Cervical Push Syndrome - Dizziness, High Blood Pressure: "Vertebral Artery Type" Cervical Spondylosis
The patient was a 60-year-old man who had suddenly fainted twice. He was diagnosed and treated in a hospital in Foshan, the PRC. The doctor diagnosed him as "hypertension" and "Ménière's Disease", that is, unexplained fainting.
In Hong Kong it is called as "Unbalanced Ear Water". The doctor gave him a lot of antihypertensive drugs, but his condition was unstable, which made him often feel like the sky was spinning, lacking energy, and he would have to rest in bed after once he felt dizzy and could not get up until his symptoms were stabilized. He often has blue mouth and white lips, nausea and vomiting. Recently, his condition has become more serious and he often faints suddenly. After fainted again twice, his family members were very worried. The old man went to the hospital for further consultation but with no improvement. The doctor just increased the amount of antihypertensive drugs. Having no other method, the old man seek our clinic for help and hired me to Shunde for treatment.
During the consultation, I saw that the old man’s complexion being very pale and swollen. I listened to his pulse and found that his blood pressure was indeed high. I checked the spine and found that his cervical and lumbar vertebrae were too straight, and his physiological curvature was not enough. I palpated his neck, shoulders, and back and found that his muscles were very tight and not elastic. Then, I pressed his cervical spine again and found that there was induration and tenderness in his second vertebral body. This is because the second cervical spine was deviated and compressed the "vertebral artery", which caused insufficient blood supply to the brain and resulted in increased or unstable blood pressure, which further caused headache, dizziness, or even fainting in severe cases. Clinically, there have been patients who have suffered from "stroke" or ear ridge tinnitus due to this reason.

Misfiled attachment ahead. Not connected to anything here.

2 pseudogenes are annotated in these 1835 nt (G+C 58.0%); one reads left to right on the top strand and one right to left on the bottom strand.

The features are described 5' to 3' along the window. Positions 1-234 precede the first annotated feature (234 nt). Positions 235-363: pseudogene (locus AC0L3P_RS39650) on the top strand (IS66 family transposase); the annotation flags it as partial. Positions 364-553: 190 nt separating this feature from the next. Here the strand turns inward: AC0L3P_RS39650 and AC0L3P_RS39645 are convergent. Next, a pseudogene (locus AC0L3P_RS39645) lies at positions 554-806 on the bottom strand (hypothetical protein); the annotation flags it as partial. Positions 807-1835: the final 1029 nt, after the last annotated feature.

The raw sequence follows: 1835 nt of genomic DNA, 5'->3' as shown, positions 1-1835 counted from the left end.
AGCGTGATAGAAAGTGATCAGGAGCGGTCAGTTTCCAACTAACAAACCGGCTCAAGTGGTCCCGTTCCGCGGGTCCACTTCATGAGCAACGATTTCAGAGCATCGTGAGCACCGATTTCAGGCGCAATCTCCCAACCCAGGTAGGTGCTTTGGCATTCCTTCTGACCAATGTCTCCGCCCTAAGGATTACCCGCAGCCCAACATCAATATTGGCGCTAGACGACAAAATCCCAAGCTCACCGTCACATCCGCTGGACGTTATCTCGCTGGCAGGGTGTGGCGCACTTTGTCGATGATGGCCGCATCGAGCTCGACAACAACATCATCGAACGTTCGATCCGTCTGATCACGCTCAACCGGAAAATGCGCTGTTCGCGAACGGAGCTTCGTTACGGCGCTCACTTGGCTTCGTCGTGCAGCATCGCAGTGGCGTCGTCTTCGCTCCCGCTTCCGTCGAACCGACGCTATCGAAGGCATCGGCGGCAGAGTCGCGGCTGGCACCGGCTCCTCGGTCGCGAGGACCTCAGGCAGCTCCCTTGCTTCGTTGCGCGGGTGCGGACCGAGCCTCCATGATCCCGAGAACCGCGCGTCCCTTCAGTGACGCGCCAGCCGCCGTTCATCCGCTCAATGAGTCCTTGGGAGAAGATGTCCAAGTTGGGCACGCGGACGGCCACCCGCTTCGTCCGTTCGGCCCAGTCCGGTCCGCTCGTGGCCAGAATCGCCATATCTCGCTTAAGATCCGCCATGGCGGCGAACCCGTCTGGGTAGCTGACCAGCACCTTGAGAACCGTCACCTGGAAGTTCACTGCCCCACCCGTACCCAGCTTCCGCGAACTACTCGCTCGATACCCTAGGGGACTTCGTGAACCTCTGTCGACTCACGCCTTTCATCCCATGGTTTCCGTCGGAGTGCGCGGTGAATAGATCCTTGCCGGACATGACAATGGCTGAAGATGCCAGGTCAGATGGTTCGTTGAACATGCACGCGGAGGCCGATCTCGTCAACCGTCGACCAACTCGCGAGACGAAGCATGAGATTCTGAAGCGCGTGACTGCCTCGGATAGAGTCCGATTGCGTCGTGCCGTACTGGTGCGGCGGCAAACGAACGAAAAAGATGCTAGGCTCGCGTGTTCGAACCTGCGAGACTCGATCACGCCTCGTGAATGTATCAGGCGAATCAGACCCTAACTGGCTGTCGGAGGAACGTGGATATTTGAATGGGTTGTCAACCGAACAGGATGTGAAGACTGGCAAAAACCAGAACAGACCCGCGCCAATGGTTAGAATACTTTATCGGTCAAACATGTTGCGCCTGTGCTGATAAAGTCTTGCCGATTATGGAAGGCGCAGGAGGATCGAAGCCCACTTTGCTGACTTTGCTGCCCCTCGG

After finding the cause, I immediately diagnosed the old man as "vertebral artery type" cervical spondylosis. The treatment of this disease must be aimed at the cervical spine. So I chose manual reduction as treatment. First, I helped him to relax his stiff muscle tissues on his neck, back, shoulders, and waist. Then, I used acupuncture needles to prick the acupoints of the "Bladder Meridian" on both sides of the cervical spine to dredge the meridians, and then restore the crooked second cervical vertebra and relief the symptoms of oppression. After finishing the treatment, the old man's headache symptoms immediately disappeared, with ruddy complexion and regained spirit. He felt relaxed and his vision became clearer. After the old man went home that night, his blood pressure returned to normal and he didn't need to take antihypertensive drugs anymore. This proves that as long as the diagnosis is correct, the treatment is not complicated.
1. Dizziness, headache, nausea and vomiting, positional dizziness, or postural falls.
2. Deafness, tinnitus, and difficulty in tongue movement.
3. Abnormal blood pressure; if the blood supply is insufficient for a long time, symptoms of cerebellum and occipital lobe damage may occur